What matters can you address in a co-parenting plan?
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What matters can you address in a co-parenting plan?

| Jan 8, 2020 | Child Custody |

Transitioning from raising your shared child together in the same home to having that child spend some of his or her time at both parents’ homes may prove challenging for everyone involved. New residential and custody arrangements often involve a period of adjustment, but you may find that you can help diffuse potential arguments and prevent unnecessary family strife by creating a clear parenting plan from the outset. 

Parenting plans are legal documents that set guidelines for both parents to follow after divorce when it comes to raising their son or daughter. The contents of a parenting plan tend to vary broadly based on factors such as the child’s age, where each parent lives and so on, but including just about anything related to parenting within the plan is typically fair game. Many people navigating the co-parenting relationship find it beneficial to include the following information in their parenting plans: 

Custodial and vacation arrangements 

A solid parenting plan typically details the custodial arrangement you and your child’s other parent have. It may, too, go beyond basic custodial arrangements to detail plans for how you agree to handle holidays, summer vacations, birthdays and so on.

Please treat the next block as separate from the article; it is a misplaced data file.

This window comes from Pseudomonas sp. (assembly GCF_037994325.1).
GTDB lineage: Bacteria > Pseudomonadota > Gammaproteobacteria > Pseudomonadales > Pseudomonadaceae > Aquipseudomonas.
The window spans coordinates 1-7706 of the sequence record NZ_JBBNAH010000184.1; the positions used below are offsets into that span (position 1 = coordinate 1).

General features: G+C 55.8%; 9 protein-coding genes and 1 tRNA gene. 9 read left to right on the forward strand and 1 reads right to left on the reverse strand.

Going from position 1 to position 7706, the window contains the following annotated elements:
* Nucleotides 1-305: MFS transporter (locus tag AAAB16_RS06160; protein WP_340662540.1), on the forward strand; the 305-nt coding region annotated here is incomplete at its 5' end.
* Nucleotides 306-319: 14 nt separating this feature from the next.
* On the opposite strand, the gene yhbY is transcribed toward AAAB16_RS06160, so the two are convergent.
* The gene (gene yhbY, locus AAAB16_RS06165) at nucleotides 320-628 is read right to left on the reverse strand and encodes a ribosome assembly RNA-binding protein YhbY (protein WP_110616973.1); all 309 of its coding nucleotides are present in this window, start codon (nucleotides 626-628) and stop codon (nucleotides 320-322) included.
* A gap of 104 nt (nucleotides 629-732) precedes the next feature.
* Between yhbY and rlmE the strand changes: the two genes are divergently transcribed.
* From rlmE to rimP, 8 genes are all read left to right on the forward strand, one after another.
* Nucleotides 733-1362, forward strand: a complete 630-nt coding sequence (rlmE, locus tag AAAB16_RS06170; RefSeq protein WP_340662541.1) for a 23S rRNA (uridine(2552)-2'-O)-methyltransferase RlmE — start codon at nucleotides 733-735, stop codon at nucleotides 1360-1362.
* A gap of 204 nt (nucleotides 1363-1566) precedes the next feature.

Agreements regarding decision-making 

It may also benefit you to detail how you plan to make important decisions regarding your child’s upbringing that arise over the years. It may serve you well to clarify what types of simple, day-to-day decisions you and your ex make without conferring with the other party. You should also, however, include language that covers what types of decisions require both parents coming together to make them. 

Information regarding future variables 

No one knows exactly what the future holds, so it may help the co-parenting relationship to account for future variables. This includes one parent moving out of state, one parent remarrying or what have you in your parenting plan. 

The co-parenting relationship requires cooperation to be successful. The more matters you address in your parenting plan, the lower your chances of miscommunication.